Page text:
A young computer whizz kid accidentally connects into a top secret super-computer which has complete control over the U.S. nuclear arsenal. It challenges him to a game between America and Russia, and he innocently starts the countdown to World War 3. Can he convince the computer he wanted to play a game and not the real thing ? Written by
Colin Tinto <email@example.com>
In General Beringer's "You're full of shit" scene, he takes an object from a red and white package and places it in his mouth. This is Red Man chewing tobacco. See more »
When WOPR is searching for the launch code, it is shown to be able to lock onto each digit individually. In which case, it would only take 360 tries (one for each letter and digit), to definitely find the entire code. See more »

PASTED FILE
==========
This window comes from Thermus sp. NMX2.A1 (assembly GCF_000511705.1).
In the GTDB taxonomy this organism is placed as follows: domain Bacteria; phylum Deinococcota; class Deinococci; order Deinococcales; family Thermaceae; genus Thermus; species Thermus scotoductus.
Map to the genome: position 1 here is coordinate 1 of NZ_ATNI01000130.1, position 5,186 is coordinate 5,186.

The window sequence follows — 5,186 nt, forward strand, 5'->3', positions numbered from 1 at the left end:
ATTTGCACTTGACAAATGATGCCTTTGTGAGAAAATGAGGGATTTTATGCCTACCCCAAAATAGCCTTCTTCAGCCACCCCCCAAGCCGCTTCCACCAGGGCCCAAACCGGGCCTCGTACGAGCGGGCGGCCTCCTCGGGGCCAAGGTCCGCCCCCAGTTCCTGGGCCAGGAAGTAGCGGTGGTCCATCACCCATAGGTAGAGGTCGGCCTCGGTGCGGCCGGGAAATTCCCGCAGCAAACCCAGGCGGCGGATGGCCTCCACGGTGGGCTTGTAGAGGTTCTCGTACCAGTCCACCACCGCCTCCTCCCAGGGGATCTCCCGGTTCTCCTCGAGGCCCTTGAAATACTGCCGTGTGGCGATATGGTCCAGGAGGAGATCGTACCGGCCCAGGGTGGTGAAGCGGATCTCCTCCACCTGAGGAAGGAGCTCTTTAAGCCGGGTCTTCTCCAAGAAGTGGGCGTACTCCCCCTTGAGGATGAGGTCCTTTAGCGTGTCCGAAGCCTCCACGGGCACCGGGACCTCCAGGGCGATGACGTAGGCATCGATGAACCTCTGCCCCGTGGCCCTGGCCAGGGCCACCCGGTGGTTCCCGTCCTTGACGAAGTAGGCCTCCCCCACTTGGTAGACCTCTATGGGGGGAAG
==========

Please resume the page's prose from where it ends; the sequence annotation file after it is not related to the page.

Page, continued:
This was an old favorite for many younger baby-boomers, who were teenagers and in their twenties at the dawn of the personal computer age.
This one was a bit more than amusing, though. It opened many eyes to both the potential and the dangers we faced while coming into the computer age. The government had these marvelous machines and the internet by which they communicated for decades before the public was given access from these ancient Commodore 64's, Amigas, and Atari home computers via phone line, back in the late 1970's.
While this work is entertaining, it also bears a valid warning, even today.
Broderick and Ally Sheedy both were 21, playing 17 year olds, competently.
It rates a 7.6/10 from...
the Fiend :.
14 of 16 people found this review helpful.
Was this review helpful to you?